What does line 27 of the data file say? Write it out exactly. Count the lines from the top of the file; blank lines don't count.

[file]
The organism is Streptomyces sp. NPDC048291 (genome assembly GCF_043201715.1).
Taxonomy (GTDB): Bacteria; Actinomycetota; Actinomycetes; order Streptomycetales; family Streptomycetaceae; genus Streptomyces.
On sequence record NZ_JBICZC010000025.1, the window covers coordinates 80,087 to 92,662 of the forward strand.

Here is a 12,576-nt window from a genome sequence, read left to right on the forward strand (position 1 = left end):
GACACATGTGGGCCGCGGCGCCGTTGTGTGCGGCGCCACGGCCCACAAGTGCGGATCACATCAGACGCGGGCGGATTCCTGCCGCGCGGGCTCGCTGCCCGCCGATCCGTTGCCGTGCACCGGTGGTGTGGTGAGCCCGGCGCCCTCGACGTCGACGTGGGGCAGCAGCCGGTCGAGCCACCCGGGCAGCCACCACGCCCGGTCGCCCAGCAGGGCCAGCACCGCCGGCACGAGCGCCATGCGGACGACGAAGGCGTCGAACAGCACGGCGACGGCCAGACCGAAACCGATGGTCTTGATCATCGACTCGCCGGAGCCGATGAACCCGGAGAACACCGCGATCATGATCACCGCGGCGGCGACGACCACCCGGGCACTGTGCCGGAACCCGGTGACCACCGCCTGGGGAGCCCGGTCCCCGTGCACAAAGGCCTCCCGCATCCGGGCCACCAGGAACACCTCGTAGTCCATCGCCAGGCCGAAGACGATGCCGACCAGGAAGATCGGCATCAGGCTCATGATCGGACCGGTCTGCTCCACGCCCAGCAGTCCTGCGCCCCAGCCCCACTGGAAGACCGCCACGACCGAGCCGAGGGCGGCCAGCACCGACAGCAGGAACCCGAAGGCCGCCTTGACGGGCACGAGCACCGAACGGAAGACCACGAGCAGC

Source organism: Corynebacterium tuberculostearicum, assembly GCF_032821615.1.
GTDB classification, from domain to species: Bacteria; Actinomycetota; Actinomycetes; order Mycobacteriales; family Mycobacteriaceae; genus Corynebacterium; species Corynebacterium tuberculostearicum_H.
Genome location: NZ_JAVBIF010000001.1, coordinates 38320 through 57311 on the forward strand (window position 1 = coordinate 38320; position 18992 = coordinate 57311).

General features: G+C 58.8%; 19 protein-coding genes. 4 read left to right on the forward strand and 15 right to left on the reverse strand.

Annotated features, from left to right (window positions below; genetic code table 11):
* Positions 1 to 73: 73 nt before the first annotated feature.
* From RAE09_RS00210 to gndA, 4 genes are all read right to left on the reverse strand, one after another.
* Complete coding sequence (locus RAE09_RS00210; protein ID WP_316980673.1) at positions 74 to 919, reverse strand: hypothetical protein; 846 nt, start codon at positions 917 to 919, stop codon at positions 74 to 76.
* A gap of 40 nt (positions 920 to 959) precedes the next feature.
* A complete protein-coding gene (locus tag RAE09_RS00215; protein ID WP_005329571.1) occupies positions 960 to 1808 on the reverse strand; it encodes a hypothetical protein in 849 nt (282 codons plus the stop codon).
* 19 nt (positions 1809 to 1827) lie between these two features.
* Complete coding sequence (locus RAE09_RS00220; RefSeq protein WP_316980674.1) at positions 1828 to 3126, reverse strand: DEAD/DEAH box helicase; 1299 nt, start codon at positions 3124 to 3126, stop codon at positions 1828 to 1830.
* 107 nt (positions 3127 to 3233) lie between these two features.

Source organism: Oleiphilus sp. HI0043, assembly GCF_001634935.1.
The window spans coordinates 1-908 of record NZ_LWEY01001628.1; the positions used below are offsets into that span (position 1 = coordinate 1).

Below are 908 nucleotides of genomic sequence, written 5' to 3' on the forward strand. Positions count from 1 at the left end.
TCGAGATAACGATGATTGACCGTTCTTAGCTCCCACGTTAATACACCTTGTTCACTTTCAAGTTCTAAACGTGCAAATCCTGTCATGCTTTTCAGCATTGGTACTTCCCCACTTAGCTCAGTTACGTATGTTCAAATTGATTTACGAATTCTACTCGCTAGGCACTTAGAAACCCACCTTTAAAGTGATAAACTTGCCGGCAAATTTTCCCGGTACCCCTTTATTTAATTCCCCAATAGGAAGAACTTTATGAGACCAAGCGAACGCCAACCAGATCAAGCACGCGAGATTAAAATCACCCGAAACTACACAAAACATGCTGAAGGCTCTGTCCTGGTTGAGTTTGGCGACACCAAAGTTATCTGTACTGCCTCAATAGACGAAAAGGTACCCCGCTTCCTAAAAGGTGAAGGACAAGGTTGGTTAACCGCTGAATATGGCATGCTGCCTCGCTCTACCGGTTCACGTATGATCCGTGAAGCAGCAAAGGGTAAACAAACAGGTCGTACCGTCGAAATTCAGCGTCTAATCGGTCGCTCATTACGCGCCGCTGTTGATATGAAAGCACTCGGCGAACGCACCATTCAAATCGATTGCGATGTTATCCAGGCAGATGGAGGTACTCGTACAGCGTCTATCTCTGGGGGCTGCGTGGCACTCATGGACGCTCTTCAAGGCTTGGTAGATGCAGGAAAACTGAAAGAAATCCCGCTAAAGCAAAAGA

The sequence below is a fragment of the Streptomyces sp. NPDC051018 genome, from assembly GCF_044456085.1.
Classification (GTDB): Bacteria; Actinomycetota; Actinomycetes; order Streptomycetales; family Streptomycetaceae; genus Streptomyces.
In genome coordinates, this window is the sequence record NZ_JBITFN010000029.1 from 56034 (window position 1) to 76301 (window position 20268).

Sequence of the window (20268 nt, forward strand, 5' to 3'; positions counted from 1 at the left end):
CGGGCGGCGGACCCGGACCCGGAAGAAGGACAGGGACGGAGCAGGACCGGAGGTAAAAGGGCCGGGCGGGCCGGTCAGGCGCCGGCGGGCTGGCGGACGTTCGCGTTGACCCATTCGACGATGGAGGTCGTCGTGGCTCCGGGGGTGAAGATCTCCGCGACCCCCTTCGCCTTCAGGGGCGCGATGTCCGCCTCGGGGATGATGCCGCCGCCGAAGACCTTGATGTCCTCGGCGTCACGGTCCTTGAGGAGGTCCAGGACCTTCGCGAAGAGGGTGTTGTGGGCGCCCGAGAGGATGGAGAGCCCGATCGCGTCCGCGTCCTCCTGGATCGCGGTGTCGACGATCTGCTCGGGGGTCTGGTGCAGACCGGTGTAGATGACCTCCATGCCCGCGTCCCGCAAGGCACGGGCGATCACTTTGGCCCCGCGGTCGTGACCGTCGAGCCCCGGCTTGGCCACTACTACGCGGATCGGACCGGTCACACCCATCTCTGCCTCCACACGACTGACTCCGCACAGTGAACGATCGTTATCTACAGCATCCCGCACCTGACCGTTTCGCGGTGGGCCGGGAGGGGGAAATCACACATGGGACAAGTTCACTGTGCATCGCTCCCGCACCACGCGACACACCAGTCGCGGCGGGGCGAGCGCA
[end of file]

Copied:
CGGGCGGCGGACCCGGACCCGGAAGAAGGACAGGGACGGAGCAGGACCGGAGGTAAAAGGGCCGGGCGGGCCGGTCAGGCGCCGGCGGGCTGGCGGACGTTCGCGTTGACCCATTCGACGATGGAGGTCGTCGTGGCTCCGGGGGTGAAGATCTCCGCGACCCCCTTCGCCTTCAGGGGCGCGATGTCCGCCTCGGGGATGATGCCGCCGCCGAAGACCTTGATGTCCTCGGCGTCACGGTCCTTGAGGAGGTCCAGGACCTTCGCGAAGAGGGTGTTGTGGGCGCCCGAGAGGATGGAGAGCCCGATCGCGTCCGCGTCCTCCTGGATCGCGGTGTCGACGATCTGCTCGGGGGTCTGGTGCAGACCGGTGTAGATGACCTCCATGCCCGCGTCCCGCAAGGCACGGGCGATCACTTTGGCCCCGCGGTCGTGACCGTCGAGCCCCGGCTTGGCCACTACTACGCGGATCGGACCGGTCACACCCATCTCTGCCTCCACACGACTGACTCCGCACAGTGAACGATCGTTATCTACAGCATCCCGCACCTGACCGTTTCGCGGTGGGCCGGGAGGGGGAAATCACACATGGGACAAGTTCACTGTGCATCGCTCCCGCACCACGCGACACACCAGTCGCGGCGGGGCGAGCGCA